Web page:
Last Day in Washington: Techno-Colored Crabs - Oceana USA
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July 15, 2011

Last Day in Washington: Techno-Colored Crabs

This is part of a series of posts about our Pacific Hotspots expedition. Today’s highlights: On their last day in Washington, the team saw an orca, spiny dogfish, techno-colored crabs and more.

Washington Leg, Final Day

As we prepped the ROV for its first dive, an orca slowly made its way around the island, easily identified by its magnificent tall, black dorsal fin. It was dinner time as we arrived at Kellett Bluff in Puget Sound. A harbor seal moved effortlessly across the surface of the water carrying its dinner, a large salmon. As we readied for the dive, more rhinoceros auklets feasted on sandlance.

Once the ROV was deployed we soon saw several spiny dogfish swimming back and forth in front of the camera’s path. This grey shark is important because it serves as both predator and prey, and this abundant little shark can have large effects on its ocean ecosystem. It’s also important to note that spiny dogfish reproduce in a way that makes them extremely vulnerable to overfishing. The age at which they reproduce has been estimated to be from 10 to 20 and even 30 years.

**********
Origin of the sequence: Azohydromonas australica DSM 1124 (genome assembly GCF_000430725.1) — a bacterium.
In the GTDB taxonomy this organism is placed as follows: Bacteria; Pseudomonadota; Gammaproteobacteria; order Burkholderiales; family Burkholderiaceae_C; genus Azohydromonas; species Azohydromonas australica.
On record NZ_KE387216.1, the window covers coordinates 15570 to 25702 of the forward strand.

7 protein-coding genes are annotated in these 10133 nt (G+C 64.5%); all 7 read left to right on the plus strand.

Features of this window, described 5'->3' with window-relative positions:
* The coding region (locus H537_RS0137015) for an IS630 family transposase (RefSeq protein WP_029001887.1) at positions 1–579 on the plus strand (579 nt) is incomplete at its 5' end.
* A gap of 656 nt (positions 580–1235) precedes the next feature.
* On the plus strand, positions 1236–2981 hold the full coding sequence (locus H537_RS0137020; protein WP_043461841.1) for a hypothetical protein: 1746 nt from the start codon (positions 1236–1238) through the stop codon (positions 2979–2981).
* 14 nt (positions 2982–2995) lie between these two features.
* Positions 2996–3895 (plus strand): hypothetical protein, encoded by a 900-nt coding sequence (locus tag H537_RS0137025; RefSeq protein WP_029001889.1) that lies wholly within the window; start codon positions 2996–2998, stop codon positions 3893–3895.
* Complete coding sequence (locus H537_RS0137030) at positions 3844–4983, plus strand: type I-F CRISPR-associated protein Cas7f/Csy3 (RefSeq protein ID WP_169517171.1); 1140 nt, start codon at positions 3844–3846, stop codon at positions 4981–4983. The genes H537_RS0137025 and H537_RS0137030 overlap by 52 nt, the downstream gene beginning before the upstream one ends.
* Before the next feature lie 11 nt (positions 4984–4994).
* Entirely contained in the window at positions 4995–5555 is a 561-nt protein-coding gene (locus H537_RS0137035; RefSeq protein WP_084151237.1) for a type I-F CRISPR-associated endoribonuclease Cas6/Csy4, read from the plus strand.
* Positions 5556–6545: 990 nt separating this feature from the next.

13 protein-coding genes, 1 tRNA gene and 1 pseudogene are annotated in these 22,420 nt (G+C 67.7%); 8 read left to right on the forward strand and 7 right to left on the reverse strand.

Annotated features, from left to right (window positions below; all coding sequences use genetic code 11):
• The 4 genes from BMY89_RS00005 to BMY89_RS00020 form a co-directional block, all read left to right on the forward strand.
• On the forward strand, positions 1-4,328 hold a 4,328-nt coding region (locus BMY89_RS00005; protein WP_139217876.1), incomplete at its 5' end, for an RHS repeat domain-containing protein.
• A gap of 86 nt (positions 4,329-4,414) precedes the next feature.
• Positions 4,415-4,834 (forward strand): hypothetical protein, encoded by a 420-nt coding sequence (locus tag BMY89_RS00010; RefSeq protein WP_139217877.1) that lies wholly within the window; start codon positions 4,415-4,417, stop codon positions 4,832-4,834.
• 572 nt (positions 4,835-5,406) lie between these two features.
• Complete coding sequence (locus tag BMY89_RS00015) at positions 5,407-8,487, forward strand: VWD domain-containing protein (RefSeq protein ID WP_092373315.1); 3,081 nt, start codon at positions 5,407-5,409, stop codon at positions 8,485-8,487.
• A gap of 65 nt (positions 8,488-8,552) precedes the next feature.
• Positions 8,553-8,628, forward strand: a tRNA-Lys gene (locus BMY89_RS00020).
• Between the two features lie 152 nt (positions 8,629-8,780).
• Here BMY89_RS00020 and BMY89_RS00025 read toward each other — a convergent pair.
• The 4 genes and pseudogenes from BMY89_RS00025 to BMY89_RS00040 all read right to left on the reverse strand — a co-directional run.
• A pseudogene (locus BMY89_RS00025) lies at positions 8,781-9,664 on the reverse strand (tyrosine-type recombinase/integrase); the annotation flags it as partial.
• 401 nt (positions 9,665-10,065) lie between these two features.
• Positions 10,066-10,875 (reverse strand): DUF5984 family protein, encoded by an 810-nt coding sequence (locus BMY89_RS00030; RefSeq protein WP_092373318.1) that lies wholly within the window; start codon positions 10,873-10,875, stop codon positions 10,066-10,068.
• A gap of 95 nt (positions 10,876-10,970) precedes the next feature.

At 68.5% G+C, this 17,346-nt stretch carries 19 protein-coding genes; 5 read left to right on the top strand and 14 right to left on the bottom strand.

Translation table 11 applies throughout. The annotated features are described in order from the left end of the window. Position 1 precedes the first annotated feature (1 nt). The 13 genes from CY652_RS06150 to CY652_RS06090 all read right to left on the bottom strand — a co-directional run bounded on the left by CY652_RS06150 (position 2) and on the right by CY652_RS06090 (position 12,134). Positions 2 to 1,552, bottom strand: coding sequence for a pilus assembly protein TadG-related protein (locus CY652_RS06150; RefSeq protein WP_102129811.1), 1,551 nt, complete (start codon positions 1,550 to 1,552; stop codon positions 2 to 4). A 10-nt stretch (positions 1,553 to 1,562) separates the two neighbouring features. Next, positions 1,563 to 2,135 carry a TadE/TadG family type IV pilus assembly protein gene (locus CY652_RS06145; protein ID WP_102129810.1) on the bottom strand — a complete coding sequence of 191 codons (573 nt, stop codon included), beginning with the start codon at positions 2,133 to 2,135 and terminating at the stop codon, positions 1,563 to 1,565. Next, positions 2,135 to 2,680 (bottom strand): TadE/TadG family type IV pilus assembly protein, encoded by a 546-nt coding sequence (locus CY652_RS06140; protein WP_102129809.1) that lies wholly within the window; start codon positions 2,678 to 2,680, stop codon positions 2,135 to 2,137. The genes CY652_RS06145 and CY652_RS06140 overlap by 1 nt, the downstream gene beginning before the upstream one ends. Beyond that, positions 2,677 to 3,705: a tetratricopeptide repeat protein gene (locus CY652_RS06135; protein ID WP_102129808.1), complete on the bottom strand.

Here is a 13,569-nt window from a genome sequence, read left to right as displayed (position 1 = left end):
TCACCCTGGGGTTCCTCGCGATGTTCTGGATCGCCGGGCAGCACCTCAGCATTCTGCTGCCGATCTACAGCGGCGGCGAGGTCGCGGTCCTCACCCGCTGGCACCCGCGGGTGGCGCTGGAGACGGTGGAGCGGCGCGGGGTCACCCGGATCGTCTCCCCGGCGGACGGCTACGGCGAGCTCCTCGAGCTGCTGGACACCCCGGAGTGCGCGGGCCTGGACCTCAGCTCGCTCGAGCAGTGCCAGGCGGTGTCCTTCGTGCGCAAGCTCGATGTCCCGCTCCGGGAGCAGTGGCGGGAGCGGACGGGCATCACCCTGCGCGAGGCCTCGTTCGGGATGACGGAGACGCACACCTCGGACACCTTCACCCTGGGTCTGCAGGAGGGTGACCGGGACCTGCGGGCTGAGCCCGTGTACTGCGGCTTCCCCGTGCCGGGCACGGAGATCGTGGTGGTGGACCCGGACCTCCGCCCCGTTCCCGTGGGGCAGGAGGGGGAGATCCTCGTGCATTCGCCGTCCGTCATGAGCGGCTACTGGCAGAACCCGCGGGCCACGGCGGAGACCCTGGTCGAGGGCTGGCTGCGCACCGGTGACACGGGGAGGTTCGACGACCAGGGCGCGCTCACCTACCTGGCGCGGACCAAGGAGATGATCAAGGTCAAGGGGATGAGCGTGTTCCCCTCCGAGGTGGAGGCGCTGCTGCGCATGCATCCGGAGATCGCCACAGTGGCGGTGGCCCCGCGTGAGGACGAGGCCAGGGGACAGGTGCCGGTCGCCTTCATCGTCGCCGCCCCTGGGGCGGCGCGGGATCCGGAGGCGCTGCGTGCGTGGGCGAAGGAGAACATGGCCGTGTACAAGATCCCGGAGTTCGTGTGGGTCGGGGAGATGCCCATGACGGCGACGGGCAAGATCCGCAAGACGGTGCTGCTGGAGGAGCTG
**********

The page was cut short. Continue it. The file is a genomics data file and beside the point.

In Andrew’s Bay the crabs stole the show. A crab that can only be described as techno-colored perched on a rock. It was miraculously camouflaged despite its bright orange and red colors. Another intriguing crab was wearing a hydroid coral as a headpiece. It proudly wore this fanned coral with a height equal to the length of the crab’s body. 

Camouflage allows an otherwise visible organism or object to remain unnoticed, by blending with its environment. But in this case it seems the crab may be using the coral to attract smaller prey looking for coral shelter. Whatever the purpose, this crab put on quite the show.

Oceana visited amazing places in California, Oregon, and Washington in the past few months. Our team conducted more than 40 dives with the ROV, took some incredible surface and underwater footage, documented several areas no one had ever seen before, and completely changed the scientific understanding of some of these areas.

The expedition concluded as we watched a bald eagle silently perched on a dock as the sun set behind the mountains. Pink, orange, and yellow hues of the setting sun reflected on the calm ocean’s surface. A perfect ending to a successful expedition!